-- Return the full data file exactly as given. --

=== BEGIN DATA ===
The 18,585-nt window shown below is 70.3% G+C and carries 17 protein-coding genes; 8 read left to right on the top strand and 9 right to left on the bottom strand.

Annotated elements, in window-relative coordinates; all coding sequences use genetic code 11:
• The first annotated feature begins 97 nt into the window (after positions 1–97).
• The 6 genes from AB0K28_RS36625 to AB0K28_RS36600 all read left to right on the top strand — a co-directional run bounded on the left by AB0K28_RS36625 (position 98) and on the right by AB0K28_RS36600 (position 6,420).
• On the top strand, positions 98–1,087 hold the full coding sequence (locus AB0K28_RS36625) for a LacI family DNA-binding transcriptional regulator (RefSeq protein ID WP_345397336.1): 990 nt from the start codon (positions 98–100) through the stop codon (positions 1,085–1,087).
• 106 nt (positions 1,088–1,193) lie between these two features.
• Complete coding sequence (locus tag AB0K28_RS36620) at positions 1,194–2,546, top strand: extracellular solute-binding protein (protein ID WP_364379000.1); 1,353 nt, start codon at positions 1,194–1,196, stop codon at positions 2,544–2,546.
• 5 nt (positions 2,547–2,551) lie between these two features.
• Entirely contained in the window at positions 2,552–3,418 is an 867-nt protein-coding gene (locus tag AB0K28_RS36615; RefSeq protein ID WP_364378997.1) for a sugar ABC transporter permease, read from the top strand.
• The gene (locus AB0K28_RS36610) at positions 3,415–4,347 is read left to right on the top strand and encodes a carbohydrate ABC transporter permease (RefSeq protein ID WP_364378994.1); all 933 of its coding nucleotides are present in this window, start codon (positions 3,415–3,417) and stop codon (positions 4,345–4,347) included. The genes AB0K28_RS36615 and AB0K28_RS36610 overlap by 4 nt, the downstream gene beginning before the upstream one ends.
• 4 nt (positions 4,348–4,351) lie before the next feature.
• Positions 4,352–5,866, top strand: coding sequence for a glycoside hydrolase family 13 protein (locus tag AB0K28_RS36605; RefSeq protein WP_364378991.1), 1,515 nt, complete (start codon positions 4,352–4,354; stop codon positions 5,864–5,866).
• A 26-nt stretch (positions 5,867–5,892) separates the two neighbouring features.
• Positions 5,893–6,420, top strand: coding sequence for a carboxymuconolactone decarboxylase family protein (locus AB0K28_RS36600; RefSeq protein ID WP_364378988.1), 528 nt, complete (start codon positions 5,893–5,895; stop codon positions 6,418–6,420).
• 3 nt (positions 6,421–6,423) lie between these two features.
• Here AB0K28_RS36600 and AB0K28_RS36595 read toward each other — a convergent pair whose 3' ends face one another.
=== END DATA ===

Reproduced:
The 18,585-nt window shown below is 70.3% G+C and carries 17 protein-coding genes; 8 read left to right on the top strand and 9 right to left on the bottom strand.

Annotated elements, in window-relative coordinates; all coding sequences use genetic code 11:
• The first annotated feature begins 97 nt into the window (after positions 1–97).
• The 6 genes from AB0K28_RS36625 to AB0K28_RS36600 all read left to right on the top strand — a co-directional run bounded on the left by AB0K28_RS36625 (position 98) and on the right by AB0K28_RS36600 (position 6,420).
• On the top strand, positions 98–1,087 hold the full coding sequence (locus AB0K28_RS36625) for a LacI family DNA-binding transcriptional regulator (RefSeq protein ID WP_345397336.1): 990 nt from the start codon (positions 98–100) through the stop codon (positions 1,085–1,087).
• 106 nt (positions 1,088–1,193) lie between these two features.
• Complete coding sequence (locus tag AB0K28_RS36620) at positions 1,194–2,546, top strand: extracellular solute-binding protein (protein ID WP_364379000.1); 1,353 nt, start codon at positions 1,194–1,196, stop codon at positions 2,544–2,546.
• 5 nt (positions 2,547–2,551) lie between these two features.
• Entirely contained in the window at positions 2,552–3,418 is an 867-nt protein-coding gene (locus tag AB0K28_RS36615; RefSeq protein ID WP_364378997.1) for a sugar ABC transporter permease, read from the top strand.
• The gene (locus AB0K28_RS36610) at positions 3,415–4,347 is read left to right on the top strand and encodes a carbohydrate ABC transporter permease (RefSeq protein ID WP_364378994.1); all 933 of its coding nucleotides are present in this window, start codon (positions 3,415–3,417) and stop codon (positions 4,345–4,347) included. The genes AB0K28_RS36615 and AB0K28_RS36610 overlap by 4 nt, the downstream gene beginning before the upstream one ends.
• 4 nt (positions 4,348–4,351) lie before the next feature.
• Positions 4,352–5,866, top strand: coding sequence for a glycoside hydrolase family 13 protein (locus tag AB0K28_RS36605; RefSeq protein WP_364378991.1), 1,515 nt, complete (start codon positions 4,352–4,354; stop codon positions 5,864–5,866).
• A 26-nt stretch (positions 5,867–5,892) separates the two neighbouring features.
• Positions 5,893–6,420, top strand: coding sequence for a carboxymuconolactone decarboxylase family protein (locus AB0K28_RS36600; RefSeq protein ID WP_364378988.1), 528 nt, complete (start codon positions 5,893–5,895; stop codon positions 6,418–6,420).
• 3 nt (positions 6,421–6,423) lie between these two features.
• Here AB0K28_RS36600 and AB0K28_RS36595 read toward each other — a convergent pair whose 3' ends face one another.